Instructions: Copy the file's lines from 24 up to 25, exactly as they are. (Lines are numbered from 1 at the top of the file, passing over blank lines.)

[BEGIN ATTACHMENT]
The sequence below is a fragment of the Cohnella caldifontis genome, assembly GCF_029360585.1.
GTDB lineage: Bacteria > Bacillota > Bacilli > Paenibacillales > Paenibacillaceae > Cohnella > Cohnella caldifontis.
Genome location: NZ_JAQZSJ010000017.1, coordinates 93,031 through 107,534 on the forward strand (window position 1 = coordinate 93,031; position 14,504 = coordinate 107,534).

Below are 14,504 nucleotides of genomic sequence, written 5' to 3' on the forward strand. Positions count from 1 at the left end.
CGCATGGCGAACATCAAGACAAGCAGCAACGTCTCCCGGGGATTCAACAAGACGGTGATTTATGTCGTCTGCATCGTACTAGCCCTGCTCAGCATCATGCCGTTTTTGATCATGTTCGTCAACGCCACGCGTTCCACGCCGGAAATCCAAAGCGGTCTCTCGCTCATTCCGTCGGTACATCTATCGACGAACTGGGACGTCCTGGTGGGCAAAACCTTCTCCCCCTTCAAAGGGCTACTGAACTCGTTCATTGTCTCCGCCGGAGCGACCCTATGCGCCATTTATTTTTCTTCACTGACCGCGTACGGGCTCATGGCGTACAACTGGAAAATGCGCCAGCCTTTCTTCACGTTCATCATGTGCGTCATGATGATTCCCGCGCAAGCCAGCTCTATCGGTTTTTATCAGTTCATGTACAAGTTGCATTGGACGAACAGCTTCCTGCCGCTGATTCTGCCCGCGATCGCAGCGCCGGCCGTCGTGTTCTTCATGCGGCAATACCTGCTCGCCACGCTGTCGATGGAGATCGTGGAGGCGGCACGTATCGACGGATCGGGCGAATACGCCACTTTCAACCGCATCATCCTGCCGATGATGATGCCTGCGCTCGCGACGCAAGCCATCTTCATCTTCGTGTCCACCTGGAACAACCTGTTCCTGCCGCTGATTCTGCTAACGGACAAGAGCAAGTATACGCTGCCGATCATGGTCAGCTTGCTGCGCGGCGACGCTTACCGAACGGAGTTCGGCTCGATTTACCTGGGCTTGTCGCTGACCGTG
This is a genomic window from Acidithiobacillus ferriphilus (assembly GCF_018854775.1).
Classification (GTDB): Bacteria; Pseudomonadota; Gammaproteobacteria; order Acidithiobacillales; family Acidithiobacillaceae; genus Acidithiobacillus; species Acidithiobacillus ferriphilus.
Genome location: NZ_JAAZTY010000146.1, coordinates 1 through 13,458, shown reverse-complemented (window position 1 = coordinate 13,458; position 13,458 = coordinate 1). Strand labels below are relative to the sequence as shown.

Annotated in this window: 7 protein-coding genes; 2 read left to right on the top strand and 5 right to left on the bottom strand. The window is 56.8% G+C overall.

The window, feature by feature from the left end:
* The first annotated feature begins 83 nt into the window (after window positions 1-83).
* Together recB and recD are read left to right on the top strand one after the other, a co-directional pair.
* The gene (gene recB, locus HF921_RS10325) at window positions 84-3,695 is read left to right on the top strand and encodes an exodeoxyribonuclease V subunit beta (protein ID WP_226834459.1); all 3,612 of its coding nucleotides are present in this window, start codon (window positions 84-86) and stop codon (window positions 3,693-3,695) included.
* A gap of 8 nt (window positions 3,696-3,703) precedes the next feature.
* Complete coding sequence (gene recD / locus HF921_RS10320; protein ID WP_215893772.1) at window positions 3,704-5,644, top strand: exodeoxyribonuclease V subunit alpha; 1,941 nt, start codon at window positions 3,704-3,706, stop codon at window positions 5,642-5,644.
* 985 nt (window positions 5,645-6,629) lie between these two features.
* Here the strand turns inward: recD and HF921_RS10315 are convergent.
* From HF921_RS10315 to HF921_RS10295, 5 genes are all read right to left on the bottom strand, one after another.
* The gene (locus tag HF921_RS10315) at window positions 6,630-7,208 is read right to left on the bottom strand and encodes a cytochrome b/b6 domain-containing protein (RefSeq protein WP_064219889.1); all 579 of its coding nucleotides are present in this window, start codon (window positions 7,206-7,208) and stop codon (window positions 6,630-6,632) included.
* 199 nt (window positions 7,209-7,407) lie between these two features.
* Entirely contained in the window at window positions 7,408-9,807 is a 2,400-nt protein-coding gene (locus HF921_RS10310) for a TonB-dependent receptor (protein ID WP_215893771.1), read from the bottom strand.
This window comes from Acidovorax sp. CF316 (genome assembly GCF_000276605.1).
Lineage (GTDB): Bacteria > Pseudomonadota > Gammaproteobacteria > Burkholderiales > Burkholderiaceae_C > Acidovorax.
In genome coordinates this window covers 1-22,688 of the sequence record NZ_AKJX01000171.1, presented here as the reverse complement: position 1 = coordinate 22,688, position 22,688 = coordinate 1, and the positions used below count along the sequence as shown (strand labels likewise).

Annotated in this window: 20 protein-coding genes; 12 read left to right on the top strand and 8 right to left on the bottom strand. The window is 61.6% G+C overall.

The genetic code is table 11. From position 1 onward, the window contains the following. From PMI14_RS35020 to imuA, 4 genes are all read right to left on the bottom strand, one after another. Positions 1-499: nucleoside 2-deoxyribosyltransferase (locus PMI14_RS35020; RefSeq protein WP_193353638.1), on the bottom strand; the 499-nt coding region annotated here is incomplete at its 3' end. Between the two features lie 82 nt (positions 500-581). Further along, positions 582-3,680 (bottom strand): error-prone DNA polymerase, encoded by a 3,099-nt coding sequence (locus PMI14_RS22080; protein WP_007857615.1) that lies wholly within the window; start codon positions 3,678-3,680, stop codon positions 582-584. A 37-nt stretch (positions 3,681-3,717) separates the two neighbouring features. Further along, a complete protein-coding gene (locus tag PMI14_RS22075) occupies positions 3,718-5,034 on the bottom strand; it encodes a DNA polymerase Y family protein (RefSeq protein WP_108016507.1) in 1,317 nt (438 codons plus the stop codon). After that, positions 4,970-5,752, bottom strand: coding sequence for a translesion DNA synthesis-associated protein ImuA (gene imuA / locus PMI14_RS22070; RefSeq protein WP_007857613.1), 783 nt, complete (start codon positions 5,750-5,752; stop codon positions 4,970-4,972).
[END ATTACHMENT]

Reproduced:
In genome coordinates this window covers 1-22,688 of the sequence record NZ_AKJX01000171.1, presented here as the reverse complement: position 1 = coordinate 22,688, position 22,688 = coordinate 1, and the positions used below count along the sequence as shown (strand labels likewise).

Annotated in this window: 20 protein-coding genes; 12 read left to right on the top strand and 8 right to left on the bottom strand. The window is 61.6% G+C overall.